Documenting architectural practice
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This study is a situated socio-technical examination of the culture of architecture, wherein the decisions and negotiations of actors in everyday practice effect artifact creation, management, and preservation. My argument is that all participants in architectural practice are making archival decisions when they actively select what to make, what to discard, and what to keep. As a historical narrative, the study addresses continuity of architectural documentation by examining how everyday practices, and the resulting artifacts, have changed over time. Working from a critical constructivist framework and employing an interpretivist methodology, I adopted mixed methods to provide a rich understanding of the history of architectural and archival practices in which to situate my analysis and address the following question: How might architectural artifacts be preserved in ways that illuminate the complexity of practice and the multiple layers of assumptions and values that inform the co-construction of the built environment? The story I want to tell about architecture requires investigation through three methods, each addressing one of the primary concerns of my research. The historical examination of computer technologies for architecture situates my understanding of the artifacts of practice within the context of debate about the value of specific tools for architecture and discussions about role of the architect within the industry. A reflective analysis of learning architectural technology describes my work to understand two specific tools used in architecture, AutoCAD and Revit. I introduce how complexity and uncertainty are woven throughout architectural practice, problematize the attribution of architecture to solo creators, and establish a framework for how to study complex workplaces, in particularly situated action in an architectural firm. Employing Howard Davis’ concept of “building culture” as a frame for considering the larger context within which people do architectural work, I describe historical cases of technological change and how information (as concept) is used in doing architecture. I examine an in-depth case study that provides an enhanced understanding of what contemporary architectural practice looks like and how artifacts are an integral part of the doing of architecture. Drawing on results of my research, I develop an “architectural information system” concept and address building social and technical infrastructure to document and preserve architectural artifacts.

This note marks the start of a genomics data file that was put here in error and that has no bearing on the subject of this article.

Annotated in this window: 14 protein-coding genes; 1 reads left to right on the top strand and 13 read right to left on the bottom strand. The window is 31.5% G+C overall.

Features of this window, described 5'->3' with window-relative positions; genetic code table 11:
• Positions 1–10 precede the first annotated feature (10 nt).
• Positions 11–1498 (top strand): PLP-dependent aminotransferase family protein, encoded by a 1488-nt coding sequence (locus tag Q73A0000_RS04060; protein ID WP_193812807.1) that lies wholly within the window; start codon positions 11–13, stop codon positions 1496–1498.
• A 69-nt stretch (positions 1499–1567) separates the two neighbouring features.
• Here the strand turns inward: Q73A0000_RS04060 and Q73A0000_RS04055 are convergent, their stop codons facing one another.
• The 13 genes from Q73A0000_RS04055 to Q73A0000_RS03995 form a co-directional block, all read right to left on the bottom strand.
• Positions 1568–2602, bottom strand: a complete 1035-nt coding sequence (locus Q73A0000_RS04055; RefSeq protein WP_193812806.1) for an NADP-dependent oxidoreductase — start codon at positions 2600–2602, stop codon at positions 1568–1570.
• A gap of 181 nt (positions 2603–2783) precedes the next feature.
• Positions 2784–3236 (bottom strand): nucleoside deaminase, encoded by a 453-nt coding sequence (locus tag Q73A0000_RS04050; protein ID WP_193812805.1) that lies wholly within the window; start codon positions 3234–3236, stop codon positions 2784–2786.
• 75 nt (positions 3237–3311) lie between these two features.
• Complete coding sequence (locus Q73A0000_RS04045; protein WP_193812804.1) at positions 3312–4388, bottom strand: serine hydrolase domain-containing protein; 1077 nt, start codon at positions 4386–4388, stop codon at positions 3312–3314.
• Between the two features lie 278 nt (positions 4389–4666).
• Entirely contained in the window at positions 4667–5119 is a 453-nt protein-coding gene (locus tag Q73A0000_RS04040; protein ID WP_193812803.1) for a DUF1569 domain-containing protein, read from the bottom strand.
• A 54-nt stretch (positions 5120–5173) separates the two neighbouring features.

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Peatross, C. Ford (1992-11-11)Audio files are EID restricted. Individuals without an EID should send an email request to email@example.com.
Legorreta Vilchis, Ricardo (1987-03-25)Audio files are EID restricted. Individuals without an EID should send an email request to firstname.lastname@example.org.